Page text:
Listen to Judy Collins' 'So Alive'

Do you remember your first impression when Stephen Stills initially played "Suite: Judy Blue Eyes" for you?
Well, it was May of 1969 and Stephen and I had really parted, although he showed up at my apartment in New York often in those months after our breakup, but before our final separation, really. [He] started living with Stacy Keach and he was at the door and on my street when I took off to go to New England,. ... But I went to California in May to do a concert at Santa Monica Civic. And it was my birthday. And there he came to celebrate my birthday. He brought me a beautiful old Martin [guitar] for a present, and a bunch of flowers. And then he pulled out this Martin and sang me "Suite: Judy Blue Eyes." I had no idea about it. He had written it at the end of '68 with the guys when he started to put CSN together. And he was already in the studio, but he was singing me this song and it just blew my mind, you know, and I said — we were both weeping at the end of it — and I said "You know, it's beautiful, but it's not going to get me back." [laughs]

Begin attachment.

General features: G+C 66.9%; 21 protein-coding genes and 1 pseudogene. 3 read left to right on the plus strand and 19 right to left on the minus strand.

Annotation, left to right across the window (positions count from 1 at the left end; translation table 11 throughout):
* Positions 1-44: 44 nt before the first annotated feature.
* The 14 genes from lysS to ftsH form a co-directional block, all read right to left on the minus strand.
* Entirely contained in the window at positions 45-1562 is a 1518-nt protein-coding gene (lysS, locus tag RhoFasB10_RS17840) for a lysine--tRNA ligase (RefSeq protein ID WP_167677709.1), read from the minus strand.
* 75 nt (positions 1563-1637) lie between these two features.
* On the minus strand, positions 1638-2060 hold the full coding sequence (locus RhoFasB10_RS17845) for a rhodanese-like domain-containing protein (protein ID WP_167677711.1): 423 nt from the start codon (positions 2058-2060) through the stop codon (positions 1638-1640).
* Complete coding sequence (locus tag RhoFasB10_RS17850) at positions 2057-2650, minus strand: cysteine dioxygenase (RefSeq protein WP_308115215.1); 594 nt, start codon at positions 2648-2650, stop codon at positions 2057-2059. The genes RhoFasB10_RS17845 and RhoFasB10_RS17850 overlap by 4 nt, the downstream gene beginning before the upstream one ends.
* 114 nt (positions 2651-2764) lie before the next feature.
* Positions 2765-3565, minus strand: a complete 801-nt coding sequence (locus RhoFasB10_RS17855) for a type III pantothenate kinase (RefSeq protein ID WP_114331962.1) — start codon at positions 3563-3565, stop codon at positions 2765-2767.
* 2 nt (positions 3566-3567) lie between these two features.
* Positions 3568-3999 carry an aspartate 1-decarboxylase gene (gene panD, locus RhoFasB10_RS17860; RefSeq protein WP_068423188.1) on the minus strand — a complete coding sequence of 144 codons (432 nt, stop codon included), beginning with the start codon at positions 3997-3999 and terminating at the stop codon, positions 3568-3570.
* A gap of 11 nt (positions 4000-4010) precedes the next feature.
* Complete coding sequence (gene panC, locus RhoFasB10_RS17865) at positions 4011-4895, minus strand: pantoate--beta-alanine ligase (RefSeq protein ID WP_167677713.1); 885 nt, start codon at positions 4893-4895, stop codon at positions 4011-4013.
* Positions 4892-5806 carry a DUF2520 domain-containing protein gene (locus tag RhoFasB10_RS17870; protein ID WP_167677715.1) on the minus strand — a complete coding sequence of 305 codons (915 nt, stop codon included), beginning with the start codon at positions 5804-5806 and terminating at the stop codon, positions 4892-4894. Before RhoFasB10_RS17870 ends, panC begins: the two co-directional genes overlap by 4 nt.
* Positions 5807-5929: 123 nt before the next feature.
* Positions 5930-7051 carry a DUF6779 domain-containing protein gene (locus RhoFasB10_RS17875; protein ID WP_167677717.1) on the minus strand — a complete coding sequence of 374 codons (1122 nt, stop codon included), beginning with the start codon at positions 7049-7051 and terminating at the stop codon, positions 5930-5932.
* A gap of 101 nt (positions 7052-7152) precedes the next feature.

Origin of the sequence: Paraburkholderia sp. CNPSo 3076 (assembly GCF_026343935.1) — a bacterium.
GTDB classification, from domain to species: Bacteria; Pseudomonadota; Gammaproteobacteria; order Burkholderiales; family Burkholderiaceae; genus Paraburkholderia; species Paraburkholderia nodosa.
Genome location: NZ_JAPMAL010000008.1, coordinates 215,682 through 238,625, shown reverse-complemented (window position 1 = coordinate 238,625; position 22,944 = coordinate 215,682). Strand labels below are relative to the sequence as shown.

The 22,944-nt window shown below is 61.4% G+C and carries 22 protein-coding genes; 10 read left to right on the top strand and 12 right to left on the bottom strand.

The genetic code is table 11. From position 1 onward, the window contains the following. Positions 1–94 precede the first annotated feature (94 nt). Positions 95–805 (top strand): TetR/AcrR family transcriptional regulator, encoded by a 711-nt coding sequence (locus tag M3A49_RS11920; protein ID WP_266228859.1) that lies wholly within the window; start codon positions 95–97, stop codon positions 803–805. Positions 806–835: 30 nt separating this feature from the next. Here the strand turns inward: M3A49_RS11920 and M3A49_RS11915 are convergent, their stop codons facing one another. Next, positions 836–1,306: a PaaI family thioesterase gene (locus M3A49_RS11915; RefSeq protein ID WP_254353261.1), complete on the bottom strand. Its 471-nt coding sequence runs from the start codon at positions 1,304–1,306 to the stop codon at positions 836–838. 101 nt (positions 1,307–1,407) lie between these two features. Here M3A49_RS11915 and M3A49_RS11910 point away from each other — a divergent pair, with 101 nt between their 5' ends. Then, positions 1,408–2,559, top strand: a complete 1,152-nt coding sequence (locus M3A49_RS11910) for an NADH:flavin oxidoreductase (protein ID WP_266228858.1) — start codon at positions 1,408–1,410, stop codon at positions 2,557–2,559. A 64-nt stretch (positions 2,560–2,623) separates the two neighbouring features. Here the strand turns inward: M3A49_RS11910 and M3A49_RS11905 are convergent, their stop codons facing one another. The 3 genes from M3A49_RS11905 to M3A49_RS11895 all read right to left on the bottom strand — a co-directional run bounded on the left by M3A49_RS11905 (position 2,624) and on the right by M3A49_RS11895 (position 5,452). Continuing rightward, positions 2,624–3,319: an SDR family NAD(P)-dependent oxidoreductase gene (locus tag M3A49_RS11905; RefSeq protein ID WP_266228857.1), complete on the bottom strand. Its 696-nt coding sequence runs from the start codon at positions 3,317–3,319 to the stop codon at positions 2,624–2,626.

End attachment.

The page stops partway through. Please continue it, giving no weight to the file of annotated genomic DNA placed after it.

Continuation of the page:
I mean, I was wrong about that, because, in fact, we remained friends for 50 years, and then in 2017, after much deliberation, and many talks and many, many shared midnight rounds of emails with 25 songs on them written from a ship in the Mediterranean to New York where I was, we finally said, "Let's do it, let's do the concert tour." So we were out together for a year and a half, and we did 115 shows together. And we were on the stage for two hours together. We each had one solo show, but usually, when a duo happens one person does the first half and the other person does the second half. ... But we were on stage for two hours and we had the best time in the world. One of the best things that ever happened to us. And I could say that maybe it's because none of us — neither one of us ever said anything unforgivable to one another. You know, we were friends. We talked often and we often met together over the years. But we continued to be interested in one another's lives.